At midnight the country will go into a 21 day lockdown period as announced by President Cyril Ramaphosa in an effort to curb the spread of the coronavirus which stood at 709 confirmed cases yesterday.
On Monday, Mr Ramaphosa announced plans for the nation-wide lockdown from midnight, Thursday March 26 until Thursday April 16, which will see all shops and businesses closed, except for pharmacies,
laboratories, banks, essential financial and payment services, supermarkets, petrol stations and health care providers will remain open, as will companies that are essential to the production and transportation of food, basic goods and medical supplies.
Health workers in the public and private sectors, emergency services personnel, those in security services – such as the police, traffic officers, military medical personnel, soldiers – and other people necessary for the response to the pandemic are also exempted from the lockdown.
Mr Ramaphosa said this step was needed fundamentally disrupt the chain of transmission across society.
As of Wednesday March 25, the number of confirmed cases spiked to 709, a 28% increase from Tuesday March 24 which stood at 554 confirmed cases.
On Monday, the University of Cape Town (UCT) confirmed its fourth Covid-19 case at the institution. The latest case was that of a postgraduate student.
UCT confirmed its first case on Sunday 15 March and the second case on Thursday 19 March.
The first case was a UCT-employed staff member. The second was a UCT-based visiting researcher associated with a department at UCT. The third case confirmed on Saturday March 21, was a UCT-employed project manager who worked in the same department as the second case.
UCT has since taken several steps to reduce the risk of Covid-19 infections including earlier closure of the campus. Spokesperson Elijah Moholola said they arranged extra buses for students who had requested travel assistance, with the looming lockdown.
“Following the announcement by Mr Ramaphosa in order to contain and flatten the curve, UCT has to close all residences and require every student to return home,” he said.
Mr Moholola said as a result of the lockdown no staff member would be allowed in any UCT building and all academic activities including research, would cease.
UCT CEO Dr Reno Morar called for confidentiality in relation to any reported case and said it was
important when dealing with the medical conditions of staff and students.
“Breaking that confidentiality is not acceptable for healthcare professionals (which includes health scientists) as it is against their ethical codes.” he said.
Meanwhile, two UCT alumni Tamir Shklaz and Wisani Shilumani have built a a centralised online platform, named Coronapp, for information about the disease in an effort to provide South Africans with reliable and accurate information about the coronavirus.;
Mr Shklaz recently graduated from UCT with a degree in electrical and computer engineering and has been working full-time on his start-up, Quillo, which he began working on during his third year at UCT. Mr Shilumani graduated from UCT in 2017 with a degree in mechanical engineering. He started developing apps and websites as a side passion while he was studying and is currently working full-time as a sofware developer.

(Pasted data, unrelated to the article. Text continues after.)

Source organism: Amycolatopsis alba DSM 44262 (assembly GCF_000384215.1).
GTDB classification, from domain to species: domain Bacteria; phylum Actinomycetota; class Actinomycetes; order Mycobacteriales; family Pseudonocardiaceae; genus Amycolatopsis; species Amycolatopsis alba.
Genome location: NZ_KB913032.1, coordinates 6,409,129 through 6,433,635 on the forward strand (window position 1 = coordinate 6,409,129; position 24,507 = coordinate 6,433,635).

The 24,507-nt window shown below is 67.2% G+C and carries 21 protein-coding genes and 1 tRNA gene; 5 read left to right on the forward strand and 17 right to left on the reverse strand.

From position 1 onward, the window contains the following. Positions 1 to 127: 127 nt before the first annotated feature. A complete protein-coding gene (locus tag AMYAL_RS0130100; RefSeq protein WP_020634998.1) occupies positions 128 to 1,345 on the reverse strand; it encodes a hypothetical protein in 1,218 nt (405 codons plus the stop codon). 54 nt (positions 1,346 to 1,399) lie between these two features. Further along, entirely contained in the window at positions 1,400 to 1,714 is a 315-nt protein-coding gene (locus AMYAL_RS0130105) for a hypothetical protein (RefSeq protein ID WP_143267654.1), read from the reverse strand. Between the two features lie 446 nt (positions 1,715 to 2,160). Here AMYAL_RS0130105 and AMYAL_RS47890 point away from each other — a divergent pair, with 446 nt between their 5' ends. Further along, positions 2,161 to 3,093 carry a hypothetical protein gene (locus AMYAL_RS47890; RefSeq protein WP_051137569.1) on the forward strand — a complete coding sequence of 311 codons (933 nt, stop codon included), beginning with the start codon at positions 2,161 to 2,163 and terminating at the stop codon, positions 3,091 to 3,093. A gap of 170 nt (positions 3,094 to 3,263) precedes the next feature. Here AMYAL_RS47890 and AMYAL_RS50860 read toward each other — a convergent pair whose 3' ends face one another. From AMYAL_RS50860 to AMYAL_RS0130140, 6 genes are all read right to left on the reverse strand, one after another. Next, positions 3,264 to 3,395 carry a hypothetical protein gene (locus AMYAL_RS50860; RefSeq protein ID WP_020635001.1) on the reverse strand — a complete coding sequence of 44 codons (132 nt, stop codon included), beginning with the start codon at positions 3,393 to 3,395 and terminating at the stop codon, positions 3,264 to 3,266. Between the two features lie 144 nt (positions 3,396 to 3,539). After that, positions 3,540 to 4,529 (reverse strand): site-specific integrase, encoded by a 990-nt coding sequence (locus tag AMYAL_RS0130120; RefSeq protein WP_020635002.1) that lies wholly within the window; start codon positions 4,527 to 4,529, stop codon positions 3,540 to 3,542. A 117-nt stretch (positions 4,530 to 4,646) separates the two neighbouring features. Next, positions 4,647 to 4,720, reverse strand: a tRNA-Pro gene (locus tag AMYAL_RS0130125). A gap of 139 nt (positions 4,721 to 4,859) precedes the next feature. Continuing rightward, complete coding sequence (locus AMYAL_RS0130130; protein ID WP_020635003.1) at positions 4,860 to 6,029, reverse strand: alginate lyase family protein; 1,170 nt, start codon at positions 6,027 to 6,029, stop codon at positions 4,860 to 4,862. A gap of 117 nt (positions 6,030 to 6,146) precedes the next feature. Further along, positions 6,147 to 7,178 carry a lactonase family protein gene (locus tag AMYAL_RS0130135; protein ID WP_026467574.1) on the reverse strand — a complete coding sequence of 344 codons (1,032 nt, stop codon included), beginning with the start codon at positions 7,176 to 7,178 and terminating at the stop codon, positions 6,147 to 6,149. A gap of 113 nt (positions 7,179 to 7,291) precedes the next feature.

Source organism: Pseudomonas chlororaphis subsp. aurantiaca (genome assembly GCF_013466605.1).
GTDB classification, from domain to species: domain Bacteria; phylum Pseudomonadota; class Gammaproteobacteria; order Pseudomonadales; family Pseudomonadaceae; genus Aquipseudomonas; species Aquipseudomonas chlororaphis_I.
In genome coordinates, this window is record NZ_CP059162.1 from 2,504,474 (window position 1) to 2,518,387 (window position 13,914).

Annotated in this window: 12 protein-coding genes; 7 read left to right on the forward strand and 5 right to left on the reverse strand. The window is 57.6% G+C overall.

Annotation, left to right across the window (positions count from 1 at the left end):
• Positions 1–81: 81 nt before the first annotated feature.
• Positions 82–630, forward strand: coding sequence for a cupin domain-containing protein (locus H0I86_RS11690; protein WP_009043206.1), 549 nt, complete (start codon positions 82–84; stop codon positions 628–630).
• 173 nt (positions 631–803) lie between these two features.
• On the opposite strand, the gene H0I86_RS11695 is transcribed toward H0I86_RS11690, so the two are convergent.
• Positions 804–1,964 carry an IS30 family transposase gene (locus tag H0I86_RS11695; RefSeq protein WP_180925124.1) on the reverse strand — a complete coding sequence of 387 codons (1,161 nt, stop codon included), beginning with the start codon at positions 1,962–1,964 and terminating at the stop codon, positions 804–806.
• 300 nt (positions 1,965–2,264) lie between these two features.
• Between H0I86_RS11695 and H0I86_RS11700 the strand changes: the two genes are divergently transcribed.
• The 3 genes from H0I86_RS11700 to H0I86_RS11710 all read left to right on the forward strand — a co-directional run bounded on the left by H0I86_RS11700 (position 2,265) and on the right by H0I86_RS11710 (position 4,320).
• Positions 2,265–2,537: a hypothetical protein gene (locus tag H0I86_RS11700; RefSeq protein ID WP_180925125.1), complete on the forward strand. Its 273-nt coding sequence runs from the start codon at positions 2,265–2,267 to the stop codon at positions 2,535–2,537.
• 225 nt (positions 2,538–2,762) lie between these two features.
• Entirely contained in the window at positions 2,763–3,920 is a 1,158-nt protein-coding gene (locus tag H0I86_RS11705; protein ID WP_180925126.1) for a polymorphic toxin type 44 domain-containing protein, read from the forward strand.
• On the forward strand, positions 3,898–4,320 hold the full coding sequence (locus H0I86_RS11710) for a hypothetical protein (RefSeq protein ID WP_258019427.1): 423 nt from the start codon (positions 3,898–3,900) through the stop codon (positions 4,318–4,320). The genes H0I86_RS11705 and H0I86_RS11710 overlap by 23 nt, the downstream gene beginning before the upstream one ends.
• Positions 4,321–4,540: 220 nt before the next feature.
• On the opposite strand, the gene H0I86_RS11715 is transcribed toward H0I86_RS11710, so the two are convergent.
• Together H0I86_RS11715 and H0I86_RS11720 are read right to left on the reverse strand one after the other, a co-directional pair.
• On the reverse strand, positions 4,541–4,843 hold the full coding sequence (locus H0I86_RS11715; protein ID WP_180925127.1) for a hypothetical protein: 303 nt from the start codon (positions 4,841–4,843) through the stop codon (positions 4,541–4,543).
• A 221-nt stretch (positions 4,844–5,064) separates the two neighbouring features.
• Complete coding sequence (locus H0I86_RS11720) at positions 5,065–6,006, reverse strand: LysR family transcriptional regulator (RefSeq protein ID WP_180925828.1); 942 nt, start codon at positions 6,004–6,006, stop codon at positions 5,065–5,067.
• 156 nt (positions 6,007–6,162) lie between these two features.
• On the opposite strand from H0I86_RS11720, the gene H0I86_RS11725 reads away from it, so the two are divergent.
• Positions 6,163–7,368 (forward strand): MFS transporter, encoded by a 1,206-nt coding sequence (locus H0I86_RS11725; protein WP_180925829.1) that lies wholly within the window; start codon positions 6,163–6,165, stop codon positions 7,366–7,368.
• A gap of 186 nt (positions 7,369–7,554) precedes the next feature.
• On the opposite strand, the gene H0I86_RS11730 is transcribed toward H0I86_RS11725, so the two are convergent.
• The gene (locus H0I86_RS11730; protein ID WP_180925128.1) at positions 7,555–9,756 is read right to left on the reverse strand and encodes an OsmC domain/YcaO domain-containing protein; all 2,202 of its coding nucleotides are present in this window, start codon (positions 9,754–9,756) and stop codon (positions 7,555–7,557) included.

The target audience for the app is all South African seeking reliable and up-to-date information about the Covid-19 outbreak.
“We saw a great deal of misinformation about the outbreak and the nature of the virus circulating on social media. The fake news around the outbreak not only created a great deal of uncertainty but was incredibly dangerous; there were trends such as gargling bleach or supposed home remedies that could cure the virus,” said Mr Shklaz .
It took them one weekend to build the app. They worked around the clock from morning until late at night throughout the weekend. However, development is an ongoing process of adding features that are most helpful to people using it. The Twitter section only shows tweets from the National Department of Health. This ensures only accurate information is displayed in real-time as the government releases more reports.
The following measures would be implemented with immediate effect as part of the lockdown:
(BLOB) South African citizens and residents arriving from high-risk countries will automatically be placed under quarantine for 14 days.
(BLOB) Non-South Africans arriving on flights from high-risk countries we prohibited a week ago will be turned back.
(BLOB) International flights to Lanseria Airport will be temporarily suspended.
(BLOB) International travellers who arrived in South Africa after 9 March 2020 from high-risk countries will be confined to their hotels until they have completed a 14-day period of quarantine.
A Solidarity Fund has been set up for businesses, organisations and individuals, and members of the international community contribute to. The fund will focus efforts to combat the spread of the virus, help to track the spread, care for those who are ill and support those whose lives are disrupted. For more information on this, visit: www.solidarityfund.co.za.
The City’s mayor, Dan Plato, has welcomed the announcement of the lockdown. He said these were unprecedented times but the City of Cape Town is in full support of the 21-day lockdown announced by Mr Ramaphosa in order to curb the spread of the Covid-19.